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Jijo S. Palatty thinks that some people might find his new film, The Box, to be uncomfortable viewing.
Set in an unnamed Irish suburb, the 15-minute short follows a rebellious young Malayali girl as she tries to break free from the strictures and dominance of her religious father and his friends. The acting is raw, but the cinematography is rich with stylized shots, and dramatic camera angles.
The short film is a critique of segregation and its drivers, and an exploration of what Palatty sees as the conflict between pluralism and liberalism: how do you protect pluralism and preserve cultures, while also challenging customs or traditions that might be patriarchal, isolating, or bigoted?
In The Box, Palatty sets his sights mainly on his own Malayali Christian community here in Ireland, who are originally from Kerala in southern India. “The community I belong to are almost in a box, they are very much, their life is all around the church,” he says.
(Not all Malayalis, obviously, are deeply religious. To wit: Palatty.)
“I would say a normal Malayali family would prefer their kids to win a Malayali festival here rather than an Irish festival here. They only think about the Malayali next door, nobody else on the street,” he says.
Palatty says that, as he sees it, the left-wing European intelligentsia on the whole often don’t know how to respond to challenges such as sexism and self-segregation within minority communities — for fear of appearing xenophobic or in some cases Islamophobic — and therefore can leave liberals within some conservative communities lacking allies.
“We are a minority in a minority. They kind of ignore us, or they care for the larger minority in the Indian block,” he says.
The short film also looks at other drivers of segregation beyond religious strictures. In a scene in a pub, a Muslim woman in a burkha — who has been convinced to go there with her friend and neighbour — sits with a parcel at the bar, nervously, with an orange juice, while a white Irish guy at a table across the room freaks himself out.
It’s an obvious comment on how little it takes to trigger paranoia, the harmful spectre of stereotypes and the retreat into boxes that can lead to. Although, in the figure of the quaking Muslim women in a burkha, it seems that Palatty is enforcing one stereotype even as he mocks others.
In the end, Palatty’s solution is more complex than a simple call for assimilation. Instead, he encourages immigrants to redefine their identities, and argues in favour of the continuous search for a hybrid identity that embraces beliefs, and languages, and difference.
“It’s something very tricky but I have tried to explain it in a way that this hybrid identity is not something very fixed, is very transitory and it depends on the type of community,” he said.
“I’m Malayali and the community I belong to is extremely conservative and insular so I tend to pull them to the other side, pulling them in to integrate,” he said.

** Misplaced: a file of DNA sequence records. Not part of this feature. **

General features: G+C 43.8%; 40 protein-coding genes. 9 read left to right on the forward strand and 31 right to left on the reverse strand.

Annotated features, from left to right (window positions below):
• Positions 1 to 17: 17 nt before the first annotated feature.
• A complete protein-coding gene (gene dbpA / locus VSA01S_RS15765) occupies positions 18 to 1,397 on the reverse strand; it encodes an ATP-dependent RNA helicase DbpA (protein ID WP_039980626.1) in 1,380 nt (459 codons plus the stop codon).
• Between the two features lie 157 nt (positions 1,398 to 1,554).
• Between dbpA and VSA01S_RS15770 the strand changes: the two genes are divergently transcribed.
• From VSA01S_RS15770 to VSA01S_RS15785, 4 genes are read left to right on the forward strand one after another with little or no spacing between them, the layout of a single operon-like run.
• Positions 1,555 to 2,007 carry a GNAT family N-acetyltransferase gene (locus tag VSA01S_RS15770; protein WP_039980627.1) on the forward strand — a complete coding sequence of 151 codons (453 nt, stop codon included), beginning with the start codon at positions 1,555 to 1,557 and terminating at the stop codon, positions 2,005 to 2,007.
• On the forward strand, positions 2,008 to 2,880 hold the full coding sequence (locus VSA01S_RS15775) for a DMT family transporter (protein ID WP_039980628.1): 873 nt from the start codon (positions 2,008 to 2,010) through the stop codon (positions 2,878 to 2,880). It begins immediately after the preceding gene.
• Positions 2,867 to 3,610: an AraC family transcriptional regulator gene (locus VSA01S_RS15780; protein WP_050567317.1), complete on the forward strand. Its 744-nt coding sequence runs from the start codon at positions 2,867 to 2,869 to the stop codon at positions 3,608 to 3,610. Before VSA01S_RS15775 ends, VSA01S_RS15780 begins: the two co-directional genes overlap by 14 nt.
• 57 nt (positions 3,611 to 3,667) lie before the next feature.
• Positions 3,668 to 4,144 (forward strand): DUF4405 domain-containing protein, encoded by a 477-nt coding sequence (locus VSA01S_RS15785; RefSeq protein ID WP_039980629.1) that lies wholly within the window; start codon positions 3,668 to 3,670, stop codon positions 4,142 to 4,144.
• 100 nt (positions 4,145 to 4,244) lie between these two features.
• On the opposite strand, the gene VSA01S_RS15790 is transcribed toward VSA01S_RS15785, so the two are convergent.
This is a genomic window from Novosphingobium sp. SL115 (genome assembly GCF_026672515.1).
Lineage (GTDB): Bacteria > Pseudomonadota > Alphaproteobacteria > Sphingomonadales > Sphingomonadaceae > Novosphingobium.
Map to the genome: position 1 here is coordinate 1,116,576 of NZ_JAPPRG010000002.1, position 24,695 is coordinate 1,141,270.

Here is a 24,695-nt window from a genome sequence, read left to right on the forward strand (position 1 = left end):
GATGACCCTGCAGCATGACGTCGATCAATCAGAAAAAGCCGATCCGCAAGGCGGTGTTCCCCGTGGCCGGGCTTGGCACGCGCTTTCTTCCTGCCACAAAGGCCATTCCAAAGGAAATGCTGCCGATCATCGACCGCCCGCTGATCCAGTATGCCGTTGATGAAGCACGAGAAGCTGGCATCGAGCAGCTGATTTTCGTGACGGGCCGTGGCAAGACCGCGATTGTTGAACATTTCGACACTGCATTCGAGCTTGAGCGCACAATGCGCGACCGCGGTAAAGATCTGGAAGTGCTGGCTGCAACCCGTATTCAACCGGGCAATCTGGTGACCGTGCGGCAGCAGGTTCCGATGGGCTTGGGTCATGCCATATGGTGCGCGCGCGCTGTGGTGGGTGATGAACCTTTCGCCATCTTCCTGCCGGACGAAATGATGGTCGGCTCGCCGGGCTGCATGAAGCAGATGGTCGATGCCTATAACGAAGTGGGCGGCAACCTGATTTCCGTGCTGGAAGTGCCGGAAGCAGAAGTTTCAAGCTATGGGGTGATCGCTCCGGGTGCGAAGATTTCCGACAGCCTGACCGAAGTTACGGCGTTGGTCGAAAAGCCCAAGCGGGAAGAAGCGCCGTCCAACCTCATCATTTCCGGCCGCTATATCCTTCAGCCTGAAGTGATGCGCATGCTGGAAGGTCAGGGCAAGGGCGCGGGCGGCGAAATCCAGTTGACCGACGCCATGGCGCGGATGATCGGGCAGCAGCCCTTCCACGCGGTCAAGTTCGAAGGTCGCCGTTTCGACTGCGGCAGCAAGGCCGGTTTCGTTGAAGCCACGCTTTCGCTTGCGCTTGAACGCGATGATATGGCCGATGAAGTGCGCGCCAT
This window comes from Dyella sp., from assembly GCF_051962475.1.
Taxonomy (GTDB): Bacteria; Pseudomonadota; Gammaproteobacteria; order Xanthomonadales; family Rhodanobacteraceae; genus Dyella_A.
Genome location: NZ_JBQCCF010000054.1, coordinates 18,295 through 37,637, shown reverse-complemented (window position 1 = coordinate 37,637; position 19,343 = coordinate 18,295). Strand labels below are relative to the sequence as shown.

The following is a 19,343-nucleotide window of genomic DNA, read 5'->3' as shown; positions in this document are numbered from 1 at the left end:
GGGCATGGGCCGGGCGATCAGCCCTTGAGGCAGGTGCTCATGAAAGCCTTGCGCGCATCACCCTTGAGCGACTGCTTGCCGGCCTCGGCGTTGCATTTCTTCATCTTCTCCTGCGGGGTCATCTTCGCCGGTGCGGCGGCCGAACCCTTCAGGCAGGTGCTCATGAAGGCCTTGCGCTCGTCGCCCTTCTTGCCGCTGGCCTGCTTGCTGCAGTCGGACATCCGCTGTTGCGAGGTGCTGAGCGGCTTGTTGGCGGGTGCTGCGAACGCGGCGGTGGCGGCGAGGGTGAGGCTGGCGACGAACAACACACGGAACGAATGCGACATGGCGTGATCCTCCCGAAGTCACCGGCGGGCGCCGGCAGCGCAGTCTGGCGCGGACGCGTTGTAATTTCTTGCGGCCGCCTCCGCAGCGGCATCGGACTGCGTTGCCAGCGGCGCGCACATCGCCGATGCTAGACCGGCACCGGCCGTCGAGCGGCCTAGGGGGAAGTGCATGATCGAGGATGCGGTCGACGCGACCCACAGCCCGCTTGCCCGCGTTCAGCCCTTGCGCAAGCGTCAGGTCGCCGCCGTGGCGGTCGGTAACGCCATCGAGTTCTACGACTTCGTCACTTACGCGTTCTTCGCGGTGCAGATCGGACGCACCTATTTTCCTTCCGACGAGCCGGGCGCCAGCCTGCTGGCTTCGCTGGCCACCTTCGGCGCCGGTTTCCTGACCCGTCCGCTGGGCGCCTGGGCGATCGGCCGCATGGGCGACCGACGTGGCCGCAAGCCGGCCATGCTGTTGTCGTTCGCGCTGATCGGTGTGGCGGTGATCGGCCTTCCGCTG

But it goes both ways, in his opinion, some communities might be too fast to assimilate. “In my opinion, they should search a bit more of their roots and try to look at where they are from.”
Who decides where the perfect balance is, of course, is problematic. “It’s a constant tug,” he said.
In making The Box — which was funded by the Arts Council under its Artist in the Community scheme — Palatty collaborated with a group called Neuron, made up of Indians in Ireland who believe in atheism, rationalism and interculturalism.
Giovanna Rampazzo, a PhD student at the Centre for Transcultural Research and Media Practice at Dublin Institute of Technology who helped with its production, said that these are interesting times for film-makers from Kerala in Ireland.
Some had never made films before. But they accompanied their wives here after they got jobs, often as nurses, and the men — unable to work at first as they didn’t have visas — found that they had the time and freedom to pick up a camera and learn to make movies.
That different perspective is what makes The Box so interesting, says Rampazzo, who studies Indian film in an Irish context. “To see, basically, how an Indian migrant uses film to articulate experiences of migrant life in a host country.”
Palatty is not speaking for all migrants, or all Indians in Ireland by any means, but his film shows how extremist religion is perceived not by a white Western filmmaker, but by one from India with a different experience, she said. “Even if it might create some controversy, it’s a good starting point for dialogue.”
Palatty, who has been making films for eight or nine years, says he prides himself on being a resourceful low-budget film-maker. “I see what I have in front of me, and I write for it.”
He admires experimental directors such as Swedish film-maker Roy Andersson and Hungarian film-maker Bela Tarr. But The Box takes a more recognisable, narrative form. “This is probably my most accessible film,” he said. “I’m very on the fringes.”
Rampazzo says that if film-makers from Kerala here get more attention and even funding for features, it could be the start of some interesting new times for film. “Maybe, they will be part of the first wave of Indian-Irish migrant cinema,” she says.
The Box, directed by Jijo S. Palatty will be screened on Thursday 11 August at 2pm in The New Theatre, 43 Essex Street Temple Bar, Dublin 2 (inside The Connolly Bookshop). It will be followed by a Q&A session. Entry is free.